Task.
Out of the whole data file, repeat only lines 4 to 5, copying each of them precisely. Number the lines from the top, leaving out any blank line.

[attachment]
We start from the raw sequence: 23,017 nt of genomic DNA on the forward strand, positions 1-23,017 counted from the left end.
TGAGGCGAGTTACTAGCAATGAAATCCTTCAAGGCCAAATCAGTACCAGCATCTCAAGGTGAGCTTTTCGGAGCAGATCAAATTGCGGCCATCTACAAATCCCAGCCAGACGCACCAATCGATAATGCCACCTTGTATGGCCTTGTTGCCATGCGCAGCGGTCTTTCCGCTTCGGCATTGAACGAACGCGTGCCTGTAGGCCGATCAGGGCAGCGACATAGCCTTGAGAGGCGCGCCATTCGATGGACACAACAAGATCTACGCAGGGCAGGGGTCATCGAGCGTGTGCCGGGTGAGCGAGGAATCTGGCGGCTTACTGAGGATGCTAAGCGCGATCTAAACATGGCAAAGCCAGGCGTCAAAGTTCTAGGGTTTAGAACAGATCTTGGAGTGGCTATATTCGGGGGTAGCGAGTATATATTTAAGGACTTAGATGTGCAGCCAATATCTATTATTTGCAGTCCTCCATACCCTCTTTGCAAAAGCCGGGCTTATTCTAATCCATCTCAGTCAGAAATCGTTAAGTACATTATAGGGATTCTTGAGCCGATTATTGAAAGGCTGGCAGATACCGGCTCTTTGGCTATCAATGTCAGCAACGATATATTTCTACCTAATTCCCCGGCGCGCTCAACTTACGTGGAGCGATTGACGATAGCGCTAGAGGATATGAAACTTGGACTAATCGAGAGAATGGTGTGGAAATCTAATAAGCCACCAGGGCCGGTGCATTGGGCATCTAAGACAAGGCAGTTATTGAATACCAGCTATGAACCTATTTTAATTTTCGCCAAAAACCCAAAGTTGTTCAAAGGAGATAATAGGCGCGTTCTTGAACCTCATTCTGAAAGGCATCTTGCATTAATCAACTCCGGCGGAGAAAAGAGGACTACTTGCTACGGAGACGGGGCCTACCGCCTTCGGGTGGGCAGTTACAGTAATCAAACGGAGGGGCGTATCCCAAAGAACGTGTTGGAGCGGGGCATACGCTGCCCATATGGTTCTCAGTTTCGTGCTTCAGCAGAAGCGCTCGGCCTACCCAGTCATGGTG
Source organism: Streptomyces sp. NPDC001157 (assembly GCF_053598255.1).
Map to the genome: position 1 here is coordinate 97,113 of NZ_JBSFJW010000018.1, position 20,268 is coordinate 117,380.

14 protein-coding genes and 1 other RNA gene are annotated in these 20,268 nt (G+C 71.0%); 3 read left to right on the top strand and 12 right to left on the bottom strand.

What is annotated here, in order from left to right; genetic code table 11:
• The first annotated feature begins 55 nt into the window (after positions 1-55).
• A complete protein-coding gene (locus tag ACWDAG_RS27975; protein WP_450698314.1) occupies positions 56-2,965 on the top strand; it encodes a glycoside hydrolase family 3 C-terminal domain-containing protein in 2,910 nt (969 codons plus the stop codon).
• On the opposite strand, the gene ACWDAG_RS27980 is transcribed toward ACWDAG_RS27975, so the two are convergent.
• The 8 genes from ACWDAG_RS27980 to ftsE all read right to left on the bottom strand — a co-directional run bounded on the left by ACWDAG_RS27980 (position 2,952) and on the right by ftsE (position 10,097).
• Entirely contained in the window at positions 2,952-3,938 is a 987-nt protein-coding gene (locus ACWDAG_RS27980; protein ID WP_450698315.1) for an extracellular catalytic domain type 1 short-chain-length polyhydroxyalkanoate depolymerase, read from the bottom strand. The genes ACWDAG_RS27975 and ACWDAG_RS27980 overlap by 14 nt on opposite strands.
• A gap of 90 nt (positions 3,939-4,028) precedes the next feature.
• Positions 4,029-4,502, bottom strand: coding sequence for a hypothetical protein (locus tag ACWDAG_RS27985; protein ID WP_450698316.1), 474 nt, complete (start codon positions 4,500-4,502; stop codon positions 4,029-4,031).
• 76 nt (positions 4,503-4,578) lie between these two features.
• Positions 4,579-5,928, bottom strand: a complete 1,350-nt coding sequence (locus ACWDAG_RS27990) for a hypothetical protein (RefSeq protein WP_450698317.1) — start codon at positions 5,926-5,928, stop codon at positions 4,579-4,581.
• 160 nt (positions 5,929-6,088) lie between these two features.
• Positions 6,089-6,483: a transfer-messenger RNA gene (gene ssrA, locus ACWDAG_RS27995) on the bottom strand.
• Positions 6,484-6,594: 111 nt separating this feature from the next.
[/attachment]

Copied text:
Map to the genome: position 1 here is coordinate 97,113 of NZ_JBSFJW010000018.1, position 20,268 is coordinate 117,380.

14 protein-coding genes and 1 other RNA gene are annotated in these 20,268 nt (G+C 71.0%); 3 read left to right on the top strand and 12 right to left on the bottom strand.